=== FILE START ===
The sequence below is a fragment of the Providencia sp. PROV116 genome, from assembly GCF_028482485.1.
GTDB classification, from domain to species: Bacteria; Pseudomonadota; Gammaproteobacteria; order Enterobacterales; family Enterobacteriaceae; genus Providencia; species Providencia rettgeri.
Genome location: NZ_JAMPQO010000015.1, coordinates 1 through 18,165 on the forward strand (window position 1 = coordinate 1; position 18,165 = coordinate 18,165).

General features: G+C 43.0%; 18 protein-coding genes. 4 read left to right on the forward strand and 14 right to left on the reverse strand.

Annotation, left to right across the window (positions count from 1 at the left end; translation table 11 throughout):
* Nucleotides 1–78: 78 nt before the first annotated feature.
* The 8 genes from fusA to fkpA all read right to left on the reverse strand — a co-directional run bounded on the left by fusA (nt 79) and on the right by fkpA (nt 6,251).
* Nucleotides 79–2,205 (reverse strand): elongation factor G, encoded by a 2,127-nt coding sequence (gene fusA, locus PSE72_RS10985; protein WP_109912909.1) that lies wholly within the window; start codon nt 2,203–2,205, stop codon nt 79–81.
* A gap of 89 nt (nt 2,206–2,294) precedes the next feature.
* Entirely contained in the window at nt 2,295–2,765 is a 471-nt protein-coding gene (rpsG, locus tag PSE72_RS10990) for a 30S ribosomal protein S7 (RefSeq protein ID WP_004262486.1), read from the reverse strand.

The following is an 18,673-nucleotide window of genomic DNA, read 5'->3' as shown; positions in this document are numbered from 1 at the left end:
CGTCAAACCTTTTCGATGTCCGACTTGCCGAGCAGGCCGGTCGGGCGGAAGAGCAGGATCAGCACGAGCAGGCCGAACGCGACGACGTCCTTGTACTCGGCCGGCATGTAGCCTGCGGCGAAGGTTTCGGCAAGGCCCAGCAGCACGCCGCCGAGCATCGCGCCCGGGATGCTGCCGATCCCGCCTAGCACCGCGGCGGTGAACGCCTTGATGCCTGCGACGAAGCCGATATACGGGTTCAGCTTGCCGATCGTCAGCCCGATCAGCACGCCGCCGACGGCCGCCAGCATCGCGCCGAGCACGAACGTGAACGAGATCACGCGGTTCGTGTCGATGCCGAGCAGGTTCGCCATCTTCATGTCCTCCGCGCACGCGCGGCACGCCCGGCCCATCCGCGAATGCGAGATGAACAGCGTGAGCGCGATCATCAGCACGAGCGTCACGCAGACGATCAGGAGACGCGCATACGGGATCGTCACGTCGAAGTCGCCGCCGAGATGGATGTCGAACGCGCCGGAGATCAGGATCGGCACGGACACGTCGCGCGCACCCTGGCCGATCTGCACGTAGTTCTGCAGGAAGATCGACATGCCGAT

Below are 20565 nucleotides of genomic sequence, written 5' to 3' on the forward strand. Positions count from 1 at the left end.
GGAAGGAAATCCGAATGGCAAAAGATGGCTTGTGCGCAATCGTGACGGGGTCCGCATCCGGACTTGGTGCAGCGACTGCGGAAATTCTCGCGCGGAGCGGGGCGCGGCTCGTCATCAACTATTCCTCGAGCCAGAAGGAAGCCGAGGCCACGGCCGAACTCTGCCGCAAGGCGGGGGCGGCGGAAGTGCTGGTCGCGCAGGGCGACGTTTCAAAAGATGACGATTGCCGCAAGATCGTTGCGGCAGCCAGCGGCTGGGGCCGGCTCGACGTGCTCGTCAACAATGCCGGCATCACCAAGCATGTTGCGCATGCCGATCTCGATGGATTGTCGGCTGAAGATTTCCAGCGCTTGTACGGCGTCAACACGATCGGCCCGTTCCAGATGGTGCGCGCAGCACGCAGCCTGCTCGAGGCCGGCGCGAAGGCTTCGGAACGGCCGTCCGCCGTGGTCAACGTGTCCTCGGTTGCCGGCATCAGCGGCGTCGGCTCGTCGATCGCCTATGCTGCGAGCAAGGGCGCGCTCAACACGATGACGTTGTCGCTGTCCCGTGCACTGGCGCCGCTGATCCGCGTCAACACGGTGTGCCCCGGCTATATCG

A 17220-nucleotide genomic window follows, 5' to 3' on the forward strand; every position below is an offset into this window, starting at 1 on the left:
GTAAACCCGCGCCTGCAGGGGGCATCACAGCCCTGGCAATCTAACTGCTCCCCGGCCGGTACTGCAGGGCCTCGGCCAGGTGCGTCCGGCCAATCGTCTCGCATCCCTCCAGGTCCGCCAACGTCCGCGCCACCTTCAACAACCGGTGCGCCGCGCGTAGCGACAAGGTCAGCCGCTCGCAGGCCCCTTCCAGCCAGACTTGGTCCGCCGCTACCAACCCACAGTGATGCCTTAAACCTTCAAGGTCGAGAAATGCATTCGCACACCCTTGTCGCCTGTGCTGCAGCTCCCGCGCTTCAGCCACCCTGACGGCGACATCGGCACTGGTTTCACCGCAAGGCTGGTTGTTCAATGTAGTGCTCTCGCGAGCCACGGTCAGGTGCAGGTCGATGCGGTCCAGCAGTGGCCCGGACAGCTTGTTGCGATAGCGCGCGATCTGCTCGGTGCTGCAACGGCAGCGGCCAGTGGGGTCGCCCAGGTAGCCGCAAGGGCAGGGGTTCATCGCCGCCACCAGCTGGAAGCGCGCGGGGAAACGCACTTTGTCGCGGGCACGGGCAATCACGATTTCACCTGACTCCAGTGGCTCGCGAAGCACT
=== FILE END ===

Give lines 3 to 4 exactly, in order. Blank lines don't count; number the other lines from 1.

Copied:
Genome location: NZ_JAMPQO010000015.1, coordinates 1 through 18,165 on the forward strand (window position 1 = coordinate 1; position 18,165 = coordinate 18,165).

General features: G+C 43.0%; 18 protein-coding genes. 4 read left to right on the forward strand and 14 right to left on the reverse strand.